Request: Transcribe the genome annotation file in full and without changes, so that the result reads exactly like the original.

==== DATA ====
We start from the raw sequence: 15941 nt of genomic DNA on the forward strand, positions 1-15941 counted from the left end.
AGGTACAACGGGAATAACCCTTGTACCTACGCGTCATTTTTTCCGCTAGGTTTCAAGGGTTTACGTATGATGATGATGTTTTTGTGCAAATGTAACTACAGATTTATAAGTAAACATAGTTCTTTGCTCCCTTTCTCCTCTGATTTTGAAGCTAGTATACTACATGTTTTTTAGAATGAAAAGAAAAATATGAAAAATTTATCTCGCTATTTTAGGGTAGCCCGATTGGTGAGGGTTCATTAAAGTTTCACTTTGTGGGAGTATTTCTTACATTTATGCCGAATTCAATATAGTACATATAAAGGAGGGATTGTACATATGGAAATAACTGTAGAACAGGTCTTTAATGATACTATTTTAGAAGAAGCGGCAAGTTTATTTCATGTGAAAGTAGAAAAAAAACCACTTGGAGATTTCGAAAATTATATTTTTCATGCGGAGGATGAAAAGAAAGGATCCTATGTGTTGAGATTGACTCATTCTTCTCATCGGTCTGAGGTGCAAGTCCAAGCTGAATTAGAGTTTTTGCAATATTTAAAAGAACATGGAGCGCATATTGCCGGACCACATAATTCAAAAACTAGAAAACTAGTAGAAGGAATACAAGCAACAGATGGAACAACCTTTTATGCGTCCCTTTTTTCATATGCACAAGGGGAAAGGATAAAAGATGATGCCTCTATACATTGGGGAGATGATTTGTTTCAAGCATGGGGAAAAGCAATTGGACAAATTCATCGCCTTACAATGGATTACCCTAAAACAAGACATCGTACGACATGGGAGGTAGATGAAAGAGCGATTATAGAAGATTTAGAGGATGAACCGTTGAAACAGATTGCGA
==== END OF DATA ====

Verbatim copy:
We start from the raw sequence: 15941 nt of genomic DNA on the forward strand, positions 1-15941 counted from the left end.
AGGTACAACGGGAATAACCCTTGTACCTACGCGTCATTTTTTCCGCTAGGTTTCAAGGGTTTACGTATGATGATGATGTTTTTGTGCAAATGTAACTACAGATTTATAAGTAAACATAGTTCTTTGCTCCCTTTCTCCTCTGATTTTGAAGCTAGTATACTACATGTTTTTTAGAATGAAAAGAAAAATATGAAAAATTTATCTCGCTATTTTAGGGTAGCCCGATTGGTGAGGGTTCATTAAAGTTTCACTTTGTGGGAGTATTTCTTACATTTATGCCGAATTCAATATAGTACATATAAAGGAGGGATTGTACATATGGAAATAACTGTAGAACAGGTCTTTAATGATACTATTTTAGAAGAAGCGGCAAGTTTATTTCATGTGAAAGTAGAAAAAAAACCACTTGGAGATTTCGAAAATTATATTTTTCATGCGGAGGATGAAAAGAAAGGATCCTATGTGTTGAGATTGACTCATTCTTCTCATCGGTCTGAGGTGCAAGTCCAAGCTGAATTAGAGTTTTTGCAATATTTAAAAGAACATGGAGCGCATATTGCCGGACCACATAATTCAAAAACTAGAAAACTAGTAGAAGGAATACAAGCAACAGATGGAACAACCTTTTATGCGTCCCTTTTTTCATATGCACAAGGGGAAAGGATAAAAGATGATGCCTCTATACATTGGGGAGATGATTTGTTTCAAGCATGGGGAAAAGCAATTGGACAAATTCATCGCCTTACAATGGATTACCCTAAAACAAGACATCGTACGACATGGGAGGTAGATGAAAGAGCGATTATAGAAGATTTAGAGGATGAACCGTTGAAACAGATTGCGA